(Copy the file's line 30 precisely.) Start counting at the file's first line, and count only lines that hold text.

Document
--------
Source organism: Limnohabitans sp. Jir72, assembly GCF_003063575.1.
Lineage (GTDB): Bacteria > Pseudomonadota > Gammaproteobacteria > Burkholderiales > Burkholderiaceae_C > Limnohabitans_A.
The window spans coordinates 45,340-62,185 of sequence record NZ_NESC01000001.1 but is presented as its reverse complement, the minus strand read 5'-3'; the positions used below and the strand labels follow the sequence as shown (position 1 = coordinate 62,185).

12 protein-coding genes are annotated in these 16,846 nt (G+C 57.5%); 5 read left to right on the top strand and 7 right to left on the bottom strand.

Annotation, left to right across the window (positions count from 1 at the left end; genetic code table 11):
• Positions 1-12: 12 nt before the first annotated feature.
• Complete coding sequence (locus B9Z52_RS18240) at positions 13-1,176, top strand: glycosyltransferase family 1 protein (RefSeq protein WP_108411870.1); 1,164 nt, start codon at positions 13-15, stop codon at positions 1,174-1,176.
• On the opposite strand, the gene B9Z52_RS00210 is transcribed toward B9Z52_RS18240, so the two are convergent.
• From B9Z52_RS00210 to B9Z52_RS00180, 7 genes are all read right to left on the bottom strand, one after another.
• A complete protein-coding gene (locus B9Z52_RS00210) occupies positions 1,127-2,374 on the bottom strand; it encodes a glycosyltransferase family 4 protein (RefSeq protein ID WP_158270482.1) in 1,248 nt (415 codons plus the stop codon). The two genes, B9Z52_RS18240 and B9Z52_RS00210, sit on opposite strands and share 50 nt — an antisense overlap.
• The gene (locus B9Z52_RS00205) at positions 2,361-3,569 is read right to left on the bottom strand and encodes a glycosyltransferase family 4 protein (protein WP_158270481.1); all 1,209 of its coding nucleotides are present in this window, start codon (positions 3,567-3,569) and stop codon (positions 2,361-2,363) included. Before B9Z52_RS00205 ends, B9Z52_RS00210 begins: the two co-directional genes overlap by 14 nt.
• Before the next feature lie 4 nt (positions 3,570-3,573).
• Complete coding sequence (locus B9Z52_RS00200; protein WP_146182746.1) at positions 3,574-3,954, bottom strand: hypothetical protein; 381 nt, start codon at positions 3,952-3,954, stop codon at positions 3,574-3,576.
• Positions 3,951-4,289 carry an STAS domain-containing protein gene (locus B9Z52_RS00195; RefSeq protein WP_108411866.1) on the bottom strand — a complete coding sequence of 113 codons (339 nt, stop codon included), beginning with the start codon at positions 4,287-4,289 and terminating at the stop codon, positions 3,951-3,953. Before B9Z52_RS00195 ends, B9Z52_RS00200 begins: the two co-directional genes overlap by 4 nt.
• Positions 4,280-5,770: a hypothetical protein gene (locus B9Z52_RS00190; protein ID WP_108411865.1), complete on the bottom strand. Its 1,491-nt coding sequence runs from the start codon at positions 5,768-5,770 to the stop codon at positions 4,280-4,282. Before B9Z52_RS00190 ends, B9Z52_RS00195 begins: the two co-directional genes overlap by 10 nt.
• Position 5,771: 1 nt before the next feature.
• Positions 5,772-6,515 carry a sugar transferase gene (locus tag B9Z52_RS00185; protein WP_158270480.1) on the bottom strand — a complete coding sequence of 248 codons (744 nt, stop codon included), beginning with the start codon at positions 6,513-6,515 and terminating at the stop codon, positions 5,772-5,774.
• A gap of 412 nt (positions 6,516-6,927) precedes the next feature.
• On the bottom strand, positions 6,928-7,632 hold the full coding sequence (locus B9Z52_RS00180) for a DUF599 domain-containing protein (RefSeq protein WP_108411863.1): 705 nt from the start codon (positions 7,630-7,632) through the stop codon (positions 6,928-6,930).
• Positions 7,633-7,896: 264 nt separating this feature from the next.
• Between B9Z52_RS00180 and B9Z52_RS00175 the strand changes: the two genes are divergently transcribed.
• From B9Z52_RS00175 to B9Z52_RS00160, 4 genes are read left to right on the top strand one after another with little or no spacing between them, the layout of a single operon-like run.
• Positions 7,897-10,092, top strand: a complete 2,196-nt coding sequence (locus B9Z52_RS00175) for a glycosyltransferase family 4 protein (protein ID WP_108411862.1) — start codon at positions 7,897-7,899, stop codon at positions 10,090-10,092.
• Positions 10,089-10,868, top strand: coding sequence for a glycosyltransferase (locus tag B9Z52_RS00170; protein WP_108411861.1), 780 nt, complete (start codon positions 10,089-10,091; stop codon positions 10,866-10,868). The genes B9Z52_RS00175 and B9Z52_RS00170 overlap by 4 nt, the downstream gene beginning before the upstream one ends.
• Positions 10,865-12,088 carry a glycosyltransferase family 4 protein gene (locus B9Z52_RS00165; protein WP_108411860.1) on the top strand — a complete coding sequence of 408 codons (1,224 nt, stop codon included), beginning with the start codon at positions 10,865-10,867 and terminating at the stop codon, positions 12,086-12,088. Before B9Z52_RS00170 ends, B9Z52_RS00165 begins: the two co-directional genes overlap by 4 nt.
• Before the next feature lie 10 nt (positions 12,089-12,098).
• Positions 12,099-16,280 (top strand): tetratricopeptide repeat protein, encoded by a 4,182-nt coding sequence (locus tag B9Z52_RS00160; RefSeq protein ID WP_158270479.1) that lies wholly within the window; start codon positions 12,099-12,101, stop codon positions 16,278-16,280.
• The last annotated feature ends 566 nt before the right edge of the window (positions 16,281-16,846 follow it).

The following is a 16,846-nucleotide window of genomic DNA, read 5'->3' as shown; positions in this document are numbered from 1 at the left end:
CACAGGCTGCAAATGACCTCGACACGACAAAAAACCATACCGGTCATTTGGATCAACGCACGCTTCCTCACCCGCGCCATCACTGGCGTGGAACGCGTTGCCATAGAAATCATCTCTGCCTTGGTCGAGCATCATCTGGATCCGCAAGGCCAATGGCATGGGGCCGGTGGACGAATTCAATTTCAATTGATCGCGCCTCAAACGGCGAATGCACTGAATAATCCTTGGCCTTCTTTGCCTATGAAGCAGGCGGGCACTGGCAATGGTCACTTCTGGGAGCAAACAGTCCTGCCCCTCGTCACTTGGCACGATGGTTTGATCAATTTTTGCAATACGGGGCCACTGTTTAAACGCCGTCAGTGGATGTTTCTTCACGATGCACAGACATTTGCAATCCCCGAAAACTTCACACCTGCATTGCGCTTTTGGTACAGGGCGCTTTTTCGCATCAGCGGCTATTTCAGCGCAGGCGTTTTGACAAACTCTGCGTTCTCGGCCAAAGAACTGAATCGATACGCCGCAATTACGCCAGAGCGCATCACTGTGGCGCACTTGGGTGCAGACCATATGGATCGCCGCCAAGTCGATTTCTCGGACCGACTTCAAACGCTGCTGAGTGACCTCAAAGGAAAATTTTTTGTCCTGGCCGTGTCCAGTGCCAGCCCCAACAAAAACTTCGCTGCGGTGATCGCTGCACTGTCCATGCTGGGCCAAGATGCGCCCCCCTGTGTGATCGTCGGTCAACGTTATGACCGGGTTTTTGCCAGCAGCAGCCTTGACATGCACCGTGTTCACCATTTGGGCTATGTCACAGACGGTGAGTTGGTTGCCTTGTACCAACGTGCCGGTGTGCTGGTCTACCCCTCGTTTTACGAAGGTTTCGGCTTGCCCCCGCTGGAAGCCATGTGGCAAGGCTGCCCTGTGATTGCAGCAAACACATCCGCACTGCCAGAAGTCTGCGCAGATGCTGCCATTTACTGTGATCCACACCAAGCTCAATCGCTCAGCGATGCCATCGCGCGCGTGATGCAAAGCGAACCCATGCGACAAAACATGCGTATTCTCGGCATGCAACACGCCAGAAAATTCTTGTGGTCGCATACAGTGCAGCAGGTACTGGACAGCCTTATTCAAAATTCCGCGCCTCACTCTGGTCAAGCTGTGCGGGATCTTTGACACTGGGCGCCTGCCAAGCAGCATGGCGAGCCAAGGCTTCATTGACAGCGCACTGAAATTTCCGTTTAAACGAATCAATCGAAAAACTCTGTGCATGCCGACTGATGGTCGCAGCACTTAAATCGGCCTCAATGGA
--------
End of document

CACAGGCTGCAAATGACCTCGACACGACAAAAAACCATACCGGTCATTTGGATCAACGCACGCTTCCTCACCCGCGCCATCACTGGCGTGGAACGCGTTGCCATAGAAATCATCTCTGCCTTGGTCGAGCATCATCTGGATCCGCAAGGCCAATGGCATGGGGCCGGTGGACGAATTCAATTTCAATTGATCGCGCCTCAAACGGCGAATGCACTGAATAATCCTTGGCCTTCTTTGCCTATGAAGCAGGCGGGCACTGGCAATGGTCACTTCTGGGAGCAAACAGTCCTGCCCCTCGTCACTTGGCACGATGGTTTGATCAATTTTTGCAATACGGGGCCACTGTTTAAACGCCGTCAGTGGATGTTTCTTCACGATGCACAGACATTTGCAATCCCCGAAAACTTCACACCTGCATTGCGCTTTTGGTACAGGGCGCTTTTTCGCATCAGCGGCTATTTCAGCGCAGGCGTTTTGACAAACTCTGCGTTCTCGGCCAAAGAACTGAATCGATACGCCGCAATTACGCCAGAGCGCATCACTGTGGCGCACTTGGGTGCAGACCATATGGATCGCCGCCAAGTCGATTTCTCGGACCGACTTCAAACGCTGCTGAGTGACCTCAAAGGAAAATTTTTTGTCCTGGCCGTGTCCAGTGCCAGCCCCAACAAAAACTTCGCTGCGGTGATCGCTGCACTGTCCATGCTGGGCCAAGATGCGCCCCCCTGTGTGATCGTCGGTCAACGTTATGACCGGGTTTTTGCCAGCAGCAGCCTTGACATGCACCGTGTTCACCATTTGGGCTATGTCACAGACGGTGAGTTGGTTGCCTTGTACCAACGTGCCGGTGTGCTGGTCTACCCCTCGTTTTACGAAGGTTTCGGCTTGCCCCCGCTGGAAGCCATGTGGCAAGGCTGCCCTGTGATTGCAGCAAACACATCCGCACTGCCAGAAGTCTGCGCAGATGCTGCCATTTACTGTGATCCACACCAAGCTCAATCGCTCAGCGATGCCATCGCGCGCGTGATGCAAAGCGAACCCATGCGACAAAACATGCGTATTCTCGGCATGCAACACGCCAGAAAATTCTTGTGGTCGCATACAGTGCAGCAGGTACTGGACAGCCTTATTCAAAATTCCGCGCCTCACTCTGGTCAAGCTGTGCGGGATCTTTGACACTGGGCGCCTGCCAAGCAGCATGGCGAGCCAAGGCTTCATTGACAGCGCACTGAAATTTCCGTTTAAACGAATCAATCGAAAAACTCTGTGCATGCCGACTGATGGTCGCAGCACTTAAATCGGCCTCAATGGA